The COVID-19 situation in the Czech Republic is slowly getting worse once again. In reaction, the Ministry of Health has come up with several new restrictions. These include the return of respirators in the workplace from 25 October, and the shortening of validity for both antigen and PCR tests, stricter checks of the O-N-T system in restaurants, and the end of free testing for non-vaccinated individuals from 1 November.
Are you a third-country citizen planning to study in the Czech Republic or are you already studying here? One way or another, you should double-check that you know how to apply for your visa, what to do when you get to the Czech Republic, how to extend your permit once it expires, and what to do when you want to leave the country for a vacation and your visa extension hasn’t yet been approved.
Are you a British citizen? The United Kingdom has officially left the European Union on 1 January 2021. Depending on whether you lived here before that day or not, you might still be able to use most of the benefits. When are you taken as an EU citizen and when are you taken as a third-country citizen? The rules aren’t as cohesive as it may seem…
The Czech government amended the law about foreigners living in Czechia, valid from 2 August 2021. These changes include for example the obligation to purchase comprehensive health insurance solely from the insurance company PVZP for the first five years of their stay, the renaming of a residence permit document for EU citizens, administration fees of 200 CZK for residence permits and their extensions, and new identification documents for third-country citizens containing biometric data.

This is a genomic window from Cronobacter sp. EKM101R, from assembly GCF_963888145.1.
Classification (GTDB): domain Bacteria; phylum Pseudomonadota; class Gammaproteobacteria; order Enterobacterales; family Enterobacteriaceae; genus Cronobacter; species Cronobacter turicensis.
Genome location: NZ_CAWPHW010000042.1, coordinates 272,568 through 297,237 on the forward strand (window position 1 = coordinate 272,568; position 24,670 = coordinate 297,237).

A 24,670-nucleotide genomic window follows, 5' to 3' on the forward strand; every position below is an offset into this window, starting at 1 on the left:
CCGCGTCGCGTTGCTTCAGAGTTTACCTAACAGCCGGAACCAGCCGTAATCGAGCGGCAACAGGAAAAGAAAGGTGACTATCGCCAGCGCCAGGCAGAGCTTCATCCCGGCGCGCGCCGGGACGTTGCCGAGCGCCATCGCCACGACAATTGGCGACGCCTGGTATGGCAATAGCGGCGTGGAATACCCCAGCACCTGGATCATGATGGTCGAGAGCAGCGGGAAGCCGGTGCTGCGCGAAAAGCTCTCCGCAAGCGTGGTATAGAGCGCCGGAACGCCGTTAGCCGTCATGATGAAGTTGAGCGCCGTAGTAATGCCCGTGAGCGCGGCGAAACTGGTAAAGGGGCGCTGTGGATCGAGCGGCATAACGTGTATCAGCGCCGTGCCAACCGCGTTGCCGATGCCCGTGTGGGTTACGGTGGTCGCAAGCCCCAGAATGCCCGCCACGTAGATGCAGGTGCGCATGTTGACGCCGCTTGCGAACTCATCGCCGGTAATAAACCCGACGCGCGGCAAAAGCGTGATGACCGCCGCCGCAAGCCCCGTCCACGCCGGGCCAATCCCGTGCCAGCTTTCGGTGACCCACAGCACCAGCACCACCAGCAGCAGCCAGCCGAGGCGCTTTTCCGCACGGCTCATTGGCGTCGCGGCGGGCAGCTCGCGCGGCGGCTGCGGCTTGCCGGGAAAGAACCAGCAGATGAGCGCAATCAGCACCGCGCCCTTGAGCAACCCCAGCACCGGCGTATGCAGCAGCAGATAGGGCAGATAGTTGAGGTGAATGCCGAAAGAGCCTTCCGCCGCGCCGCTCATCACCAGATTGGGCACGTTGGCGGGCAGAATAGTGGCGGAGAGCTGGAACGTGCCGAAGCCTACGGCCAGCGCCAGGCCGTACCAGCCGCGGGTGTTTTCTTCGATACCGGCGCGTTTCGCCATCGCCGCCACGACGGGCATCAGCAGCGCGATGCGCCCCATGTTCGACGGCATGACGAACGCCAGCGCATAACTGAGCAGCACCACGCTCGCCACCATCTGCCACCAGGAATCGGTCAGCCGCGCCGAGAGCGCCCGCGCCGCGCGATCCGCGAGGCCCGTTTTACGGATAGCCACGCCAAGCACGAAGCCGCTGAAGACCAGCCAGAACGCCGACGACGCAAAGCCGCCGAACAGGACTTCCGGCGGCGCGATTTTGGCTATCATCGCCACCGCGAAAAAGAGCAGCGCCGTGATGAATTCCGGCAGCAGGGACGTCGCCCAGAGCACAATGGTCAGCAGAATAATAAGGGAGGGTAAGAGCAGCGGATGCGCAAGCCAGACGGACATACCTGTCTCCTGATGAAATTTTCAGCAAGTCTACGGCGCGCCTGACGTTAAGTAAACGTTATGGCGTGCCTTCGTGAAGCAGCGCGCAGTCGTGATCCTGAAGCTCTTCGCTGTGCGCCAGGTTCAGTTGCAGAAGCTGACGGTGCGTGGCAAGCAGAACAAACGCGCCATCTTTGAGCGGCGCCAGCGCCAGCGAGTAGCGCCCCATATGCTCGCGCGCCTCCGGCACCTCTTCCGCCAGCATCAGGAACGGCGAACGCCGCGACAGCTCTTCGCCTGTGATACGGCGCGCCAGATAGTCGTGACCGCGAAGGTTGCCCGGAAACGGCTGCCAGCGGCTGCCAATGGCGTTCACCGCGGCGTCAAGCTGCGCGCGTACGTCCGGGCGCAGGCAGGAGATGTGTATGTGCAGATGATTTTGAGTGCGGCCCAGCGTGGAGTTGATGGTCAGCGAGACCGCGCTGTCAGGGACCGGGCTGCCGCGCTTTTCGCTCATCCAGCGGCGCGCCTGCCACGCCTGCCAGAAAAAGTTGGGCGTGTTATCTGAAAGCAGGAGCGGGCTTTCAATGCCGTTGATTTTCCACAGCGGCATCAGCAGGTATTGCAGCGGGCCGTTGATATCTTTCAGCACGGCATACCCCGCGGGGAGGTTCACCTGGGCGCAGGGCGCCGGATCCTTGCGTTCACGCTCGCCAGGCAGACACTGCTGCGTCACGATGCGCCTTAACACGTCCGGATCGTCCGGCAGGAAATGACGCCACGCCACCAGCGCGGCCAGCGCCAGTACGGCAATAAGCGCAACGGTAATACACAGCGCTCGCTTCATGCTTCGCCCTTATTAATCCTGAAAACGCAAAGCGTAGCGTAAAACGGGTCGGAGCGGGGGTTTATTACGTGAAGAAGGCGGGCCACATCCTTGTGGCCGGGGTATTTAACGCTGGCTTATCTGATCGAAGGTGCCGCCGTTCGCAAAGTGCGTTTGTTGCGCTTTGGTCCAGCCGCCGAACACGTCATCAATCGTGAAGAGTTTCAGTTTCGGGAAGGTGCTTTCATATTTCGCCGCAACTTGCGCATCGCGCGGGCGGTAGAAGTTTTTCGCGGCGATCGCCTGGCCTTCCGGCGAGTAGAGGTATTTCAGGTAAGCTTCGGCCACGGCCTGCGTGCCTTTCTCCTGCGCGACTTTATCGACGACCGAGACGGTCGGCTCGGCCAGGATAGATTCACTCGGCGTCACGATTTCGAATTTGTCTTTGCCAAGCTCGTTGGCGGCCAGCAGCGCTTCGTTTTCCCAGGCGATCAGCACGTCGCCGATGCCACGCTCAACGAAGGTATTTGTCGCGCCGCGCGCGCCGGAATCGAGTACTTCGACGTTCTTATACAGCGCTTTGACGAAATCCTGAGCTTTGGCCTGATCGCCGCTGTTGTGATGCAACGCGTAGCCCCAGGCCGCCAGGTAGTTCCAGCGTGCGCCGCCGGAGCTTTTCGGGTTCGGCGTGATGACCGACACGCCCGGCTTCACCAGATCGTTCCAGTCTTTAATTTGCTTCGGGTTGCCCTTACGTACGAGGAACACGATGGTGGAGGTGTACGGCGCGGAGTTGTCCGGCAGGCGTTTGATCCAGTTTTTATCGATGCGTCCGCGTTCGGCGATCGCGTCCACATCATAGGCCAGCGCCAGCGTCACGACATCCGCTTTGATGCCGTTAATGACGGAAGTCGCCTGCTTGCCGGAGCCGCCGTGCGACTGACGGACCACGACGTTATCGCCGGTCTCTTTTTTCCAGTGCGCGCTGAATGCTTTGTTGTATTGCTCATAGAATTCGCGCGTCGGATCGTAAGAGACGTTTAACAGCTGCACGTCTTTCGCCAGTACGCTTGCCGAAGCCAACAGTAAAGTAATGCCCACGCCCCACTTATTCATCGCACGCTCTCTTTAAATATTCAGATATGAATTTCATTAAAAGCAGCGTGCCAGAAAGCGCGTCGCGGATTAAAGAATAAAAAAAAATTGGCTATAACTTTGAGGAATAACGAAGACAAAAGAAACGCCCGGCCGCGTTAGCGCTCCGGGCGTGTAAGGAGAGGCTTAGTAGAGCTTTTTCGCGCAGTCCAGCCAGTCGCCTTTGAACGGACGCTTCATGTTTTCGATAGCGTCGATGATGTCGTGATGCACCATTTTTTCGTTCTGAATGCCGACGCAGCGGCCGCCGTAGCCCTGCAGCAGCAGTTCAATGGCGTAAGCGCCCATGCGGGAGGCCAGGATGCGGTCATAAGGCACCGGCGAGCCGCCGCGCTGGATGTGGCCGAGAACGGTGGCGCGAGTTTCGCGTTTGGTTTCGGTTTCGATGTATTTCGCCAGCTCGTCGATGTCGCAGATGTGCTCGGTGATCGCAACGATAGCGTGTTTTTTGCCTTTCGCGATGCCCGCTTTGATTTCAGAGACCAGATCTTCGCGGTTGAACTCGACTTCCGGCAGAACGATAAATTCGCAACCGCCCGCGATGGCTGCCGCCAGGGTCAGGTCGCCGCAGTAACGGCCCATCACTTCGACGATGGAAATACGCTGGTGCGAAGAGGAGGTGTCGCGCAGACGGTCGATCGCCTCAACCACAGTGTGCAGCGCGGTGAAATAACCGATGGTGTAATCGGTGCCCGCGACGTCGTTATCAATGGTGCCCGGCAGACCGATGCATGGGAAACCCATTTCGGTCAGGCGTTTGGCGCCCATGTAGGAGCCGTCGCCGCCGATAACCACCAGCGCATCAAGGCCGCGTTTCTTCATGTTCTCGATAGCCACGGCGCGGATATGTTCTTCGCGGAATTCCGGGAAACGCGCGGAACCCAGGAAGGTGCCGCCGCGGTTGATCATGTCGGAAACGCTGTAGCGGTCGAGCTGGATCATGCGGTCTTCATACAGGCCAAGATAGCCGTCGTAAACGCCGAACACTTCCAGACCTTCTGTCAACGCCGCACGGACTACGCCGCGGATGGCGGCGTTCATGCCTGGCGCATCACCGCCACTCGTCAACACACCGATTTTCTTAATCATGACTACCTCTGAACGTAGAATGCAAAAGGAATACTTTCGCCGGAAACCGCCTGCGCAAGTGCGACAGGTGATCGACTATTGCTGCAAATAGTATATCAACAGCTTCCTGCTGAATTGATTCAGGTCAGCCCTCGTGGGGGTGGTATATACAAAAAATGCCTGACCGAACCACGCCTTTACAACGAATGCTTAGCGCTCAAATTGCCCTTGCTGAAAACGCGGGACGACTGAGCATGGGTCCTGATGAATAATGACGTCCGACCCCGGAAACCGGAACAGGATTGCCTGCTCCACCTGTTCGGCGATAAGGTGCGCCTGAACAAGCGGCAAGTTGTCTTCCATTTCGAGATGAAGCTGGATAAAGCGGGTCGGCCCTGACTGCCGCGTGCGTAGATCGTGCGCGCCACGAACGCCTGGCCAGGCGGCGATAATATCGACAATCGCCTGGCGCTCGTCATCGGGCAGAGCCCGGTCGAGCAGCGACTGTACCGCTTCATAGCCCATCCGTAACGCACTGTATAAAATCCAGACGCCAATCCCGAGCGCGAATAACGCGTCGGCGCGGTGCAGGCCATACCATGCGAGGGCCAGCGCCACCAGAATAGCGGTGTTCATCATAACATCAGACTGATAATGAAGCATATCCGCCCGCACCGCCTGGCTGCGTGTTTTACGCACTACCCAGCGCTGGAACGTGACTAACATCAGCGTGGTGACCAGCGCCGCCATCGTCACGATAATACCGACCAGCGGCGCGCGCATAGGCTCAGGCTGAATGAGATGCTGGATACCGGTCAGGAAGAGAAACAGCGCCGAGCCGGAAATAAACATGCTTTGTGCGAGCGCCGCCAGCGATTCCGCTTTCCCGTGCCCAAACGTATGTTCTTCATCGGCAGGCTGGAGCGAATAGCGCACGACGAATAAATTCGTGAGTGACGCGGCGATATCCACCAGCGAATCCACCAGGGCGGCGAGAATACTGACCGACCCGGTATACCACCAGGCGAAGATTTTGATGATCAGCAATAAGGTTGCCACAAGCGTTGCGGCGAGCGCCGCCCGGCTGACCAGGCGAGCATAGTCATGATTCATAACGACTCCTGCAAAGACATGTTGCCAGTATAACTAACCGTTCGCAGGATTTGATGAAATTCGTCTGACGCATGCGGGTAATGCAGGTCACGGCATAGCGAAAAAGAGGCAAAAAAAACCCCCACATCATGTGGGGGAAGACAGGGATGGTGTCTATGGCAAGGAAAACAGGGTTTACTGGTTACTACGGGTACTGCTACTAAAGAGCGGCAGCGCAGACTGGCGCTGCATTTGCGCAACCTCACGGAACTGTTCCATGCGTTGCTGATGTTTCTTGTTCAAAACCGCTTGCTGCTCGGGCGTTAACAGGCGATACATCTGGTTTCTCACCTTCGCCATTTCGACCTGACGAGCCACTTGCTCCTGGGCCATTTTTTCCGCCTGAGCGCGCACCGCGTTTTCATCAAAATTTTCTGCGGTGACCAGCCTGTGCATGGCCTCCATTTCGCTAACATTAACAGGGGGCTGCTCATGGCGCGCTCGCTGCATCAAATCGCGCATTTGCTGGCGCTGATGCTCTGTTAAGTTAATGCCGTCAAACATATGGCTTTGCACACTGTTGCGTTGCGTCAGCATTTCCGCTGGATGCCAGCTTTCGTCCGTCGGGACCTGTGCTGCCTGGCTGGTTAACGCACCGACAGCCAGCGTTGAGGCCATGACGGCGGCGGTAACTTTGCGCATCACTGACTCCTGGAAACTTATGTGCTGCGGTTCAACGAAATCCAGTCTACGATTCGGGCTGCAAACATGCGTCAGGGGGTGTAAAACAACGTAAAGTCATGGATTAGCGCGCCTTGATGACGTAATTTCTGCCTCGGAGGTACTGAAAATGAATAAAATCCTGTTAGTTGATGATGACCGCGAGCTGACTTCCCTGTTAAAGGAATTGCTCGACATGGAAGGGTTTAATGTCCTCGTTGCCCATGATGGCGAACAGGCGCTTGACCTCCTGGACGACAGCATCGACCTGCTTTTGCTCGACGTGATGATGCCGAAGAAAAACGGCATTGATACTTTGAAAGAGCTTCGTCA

While the vast majority of the COVID-19 restrictions have been relaxed, some matters still need clarification. You can especially get confused if you’re an expat in Czechia, since some of the official Czech coronavirus websites have not yet been translated into English. For example, do you know which certificates you need to present for which activities? And where to actually get these certificates?
Masaryk University Brno recently announced that they are about to launch a new life-hack for graduating students – electronic diplomas. If you are studying at this university, you will therefore be able to download a digital copy of your degree in addition to receiving your paper diploma. This digital copy will have the exact same content as the hard paper copy and will be equipped with a qualified seal.
Would you like to purchase internet services, apply for a mortgage, register your car or be able to return to Czechia in case of emergencies? If you are an EU citizen or a family member of an EU citizen living in Czechia, you will be able to with a residence permit. Although applying for one may seem like too much of a bother, the benefits greatly outweigh the bureaucracy. Above all, they will make your life in Czechia much easier.
Have you thought about getting insurance before relocating to the Czech Republic? If not, then add it to your to-do list! Insurance isn’t usually something you have on your mind until you really need it. Or, in other words, before it’s too late. In fact, Comprehensive Health Insurance is mandatory for foreigners coming to the Czech Republic to receive a visa. Additionally, you can subscribe to liability insurance to cover health, property, or financial damage you may encounter during your time in the country.
Foreigners living in Czechia who do not have public insurance should finally be able to register for their COVID-19 vaccine. This should be possible from 11 June. People may be allowed to wear surgical masks in shops and on public transport as of 1 July. The European Union has approved the so-called “COVID-19 pass”. It should launch at the beginning of July.